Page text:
Editor’s note – This is the latest in a monthly series on Our Lady of Fatima during the celebration of the 100-year anniversary.
By Marilu D. Martinez
For the Umatuna Si Yu’os
“O my Jesus, forgive us our sins, save us from the fires of hell; lead all souls to heaven, especially those who have most need of thy mercy. Amen.” Our Lady taught the “Fatima Prayer” to the three children to be said at the end of each decade in the rosary.
Though only 29 words, it is an integral part of the Holy Rosary highlighting five major tenets of our faith: sin, forgiveness, mercy, heaven and hell. Let’s grasp the significance of the Fatima Prayer.
“O my Jesus”. Dare we address The Lord and Creator in this intimate manner when His closest friends and followers in the Gospels addressed Him as “my Lord,” or “Master,” demonstrating respect and deference? Jesus Christ had a loving mother and devoted stepfather whom He may have endearingly called “mommy” and “daddy.”
Archangel Gabriel announced to Mary she was to be the Mother of the “Son of the Most High.” Mary knew the Power and the Almighty stature her Unborn Baby held; but to Mary, her Son would always be “my Jesus.” Through her eyes, Mary instructs the three children in addressing “her Jesus.”
In his 2002 Apostolic Letter on the Rosary, “Rosarium Virginis Mariae,” St. John Paul II suggests we should pray the rosary through Mary’s eyes.
“Forgive us our sins”. Establishing a personal relationship with Jesus, we invoke His mercy. Our concern shouldn’t just be for our self. In charity, we invoke mercy for all souls; after all, we’re sinners. In the Our Father and Hail Mary we pray: “Forgive us our trespasses …” and “Pray for us sinners …”
To understand salvation, forgiveness and mercy we must grasp the concept of sin. Understanding the gravity of our sin enables us to acknowledge the need for penance and the efficacy of offering up sacrifices and prayers for “us” — a concern for the perdition of all souls. Acknowledging that sin requires forgiveness and redemption, and remembering the price paid for our sins by the One who also extends to us an unfathomable divine mercy, we plea to heaven with Christian Hope.
“Save us from the fires of hell”. Our Lady allowed the children a glimpse of hell which, understandably, frightened them. “Pray, pray very much, and make sacrifices for sinners; for many souls go to hell, because no one makes sacrifices for them.”
Even as seven-year-old Jacinta received Mary’s assurance that she would enter heaven, the thought that others weren’t guaranteed a place moved her to regularly kneel for prolonged periods, repeating the Fatima prayer and offering it for those with no one to intercede for them! With simplicity and humility, the children heeded the prayer’s urgent call to conversion and penance accepting that no sacrifice was too small or great, no suffering too difficult, and no demands beneath them to obey.
Supplemental to the Eucharist, this prayer keeps reconciliation in focus. The Sacrament of Reconciliation is essential in keeping our tendency to sin at bay and in avoiding hell.
The topics of hell and sin are not very popular today; but if we believe that Jesus came to save us, shouldn’t that belief include an acceptance of the reality of a final destination of damnation He wanted to save us from?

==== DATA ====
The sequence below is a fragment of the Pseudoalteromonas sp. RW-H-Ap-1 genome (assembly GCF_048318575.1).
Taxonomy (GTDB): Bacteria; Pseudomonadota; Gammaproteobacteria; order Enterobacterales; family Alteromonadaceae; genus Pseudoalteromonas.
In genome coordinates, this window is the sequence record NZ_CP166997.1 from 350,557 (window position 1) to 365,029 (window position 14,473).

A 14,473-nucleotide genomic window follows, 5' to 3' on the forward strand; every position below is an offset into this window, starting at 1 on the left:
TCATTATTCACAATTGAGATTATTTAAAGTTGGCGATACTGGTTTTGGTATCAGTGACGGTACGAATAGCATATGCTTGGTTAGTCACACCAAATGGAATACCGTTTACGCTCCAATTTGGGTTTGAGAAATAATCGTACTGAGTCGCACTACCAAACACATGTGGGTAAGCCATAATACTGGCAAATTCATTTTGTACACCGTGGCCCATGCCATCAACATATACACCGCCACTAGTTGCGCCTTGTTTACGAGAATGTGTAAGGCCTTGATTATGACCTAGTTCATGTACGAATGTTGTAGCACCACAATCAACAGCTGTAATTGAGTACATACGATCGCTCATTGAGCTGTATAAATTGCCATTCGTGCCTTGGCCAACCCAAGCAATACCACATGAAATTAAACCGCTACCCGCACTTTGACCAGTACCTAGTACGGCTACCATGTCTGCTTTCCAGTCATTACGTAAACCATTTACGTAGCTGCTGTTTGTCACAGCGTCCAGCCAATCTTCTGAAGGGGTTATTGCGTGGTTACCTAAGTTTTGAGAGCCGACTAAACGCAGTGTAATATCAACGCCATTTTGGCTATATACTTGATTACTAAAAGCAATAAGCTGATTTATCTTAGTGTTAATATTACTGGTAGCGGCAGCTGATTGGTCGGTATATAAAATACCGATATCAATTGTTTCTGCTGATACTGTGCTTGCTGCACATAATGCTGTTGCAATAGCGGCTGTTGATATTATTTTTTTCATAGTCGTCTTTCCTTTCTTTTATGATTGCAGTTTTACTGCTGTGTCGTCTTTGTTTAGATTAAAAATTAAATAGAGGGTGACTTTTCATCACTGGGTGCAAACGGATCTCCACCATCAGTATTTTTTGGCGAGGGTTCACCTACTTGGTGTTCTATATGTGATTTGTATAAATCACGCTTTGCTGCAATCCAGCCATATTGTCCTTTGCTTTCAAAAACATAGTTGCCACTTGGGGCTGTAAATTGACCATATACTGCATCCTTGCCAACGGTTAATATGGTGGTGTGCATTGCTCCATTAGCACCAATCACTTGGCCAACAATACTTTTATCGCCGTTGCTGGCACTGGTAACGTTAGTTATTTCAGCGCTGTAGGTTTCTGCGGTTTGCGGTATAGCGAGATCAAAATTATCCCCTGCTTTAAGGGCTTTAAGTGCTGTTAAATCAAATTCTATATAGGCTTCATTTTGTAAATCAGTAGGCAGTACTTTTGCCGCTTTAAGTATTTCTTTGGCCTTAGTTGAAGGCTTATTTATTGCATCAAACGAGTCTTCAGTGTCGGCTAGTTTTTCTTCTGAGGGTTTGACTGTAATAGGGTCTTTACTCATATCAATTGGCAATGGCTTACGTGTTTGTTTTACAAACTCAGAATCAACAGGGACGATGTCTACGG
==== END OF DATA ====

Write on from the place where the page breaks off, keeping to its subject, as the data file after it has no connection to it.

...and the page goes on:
“Lead all souls to heaven”. This plea is as clear as Jesus’ words in Jn 3:17: “God did not send the Son into the world to condemn the world, but in order that the world might be saved through him.” God “desires everyone to be saved and to come to the knowledge of the truth” (1Ti 2:4). One of Our Lady’s requests was that the children learn to read. Lucia and Jacinta eventually did. Francisco could not be convinced of the benefits of school. Asked what he wanted to be, he replied: “I do not want to be anything. I want to die and go to heaven.”
“Especially those in most need of thy mercy”. Human nature might lead us to think Mary is asking us to pray for others: public sinners reported in the media, ‘lukewarm’ Catholics who miss Sunday Mass, or those who openly commit scandals. Remember the parable of the pharisee and the tax collector who prayed in the temple (Lk 18:11)? Lest we overestimate our own virtues and fail to recognize our own need to pray for mercy, let’s pray with the simplicity that the tax collector did: “God, be merciful to me, a sinner!”
Praying the Fatima words to seek mercy for all, we also acknowledge the infinite Mercy of God — to which the Fatima Prayer leads us. As Jesus’ Mother chose children from humble, poor families to spread her message, Jesus too, chose St. Faustina from a humble existence to spread His message of love and boundless mercy for all souls. Recognizing the significance of God’s Divine Mercy message for the world, St. John Paul II opened the Feast of Divine Mercy Sunday to the universal Church in 2000.
“Amen”. A Hebrew verb associated with “truth” and from the same root as “believe,” it is also used in agreement or for emphasis. Said after a prayer, it serves as an affirmation of the prayer’s content. (CCC2856, CCC1062)
With this clearer understanding, let us say “amen” with an awareness that it is our affirmation of the truths expressed in our prayers.
In honor of this 100th year of the apparitions in Fatima, Portugal, on the 13th of every month until Oct. 14, please join the noon monthly rosary at Barrigada parish (at the park next to the Koban) or at the Plaza de España in Hagatña. For Barrigada, contact Candie Benavente, 969-2354; for Hagatña, MaryLou Agustin, 483-1358 or Rufina Mendiola, 688-4327.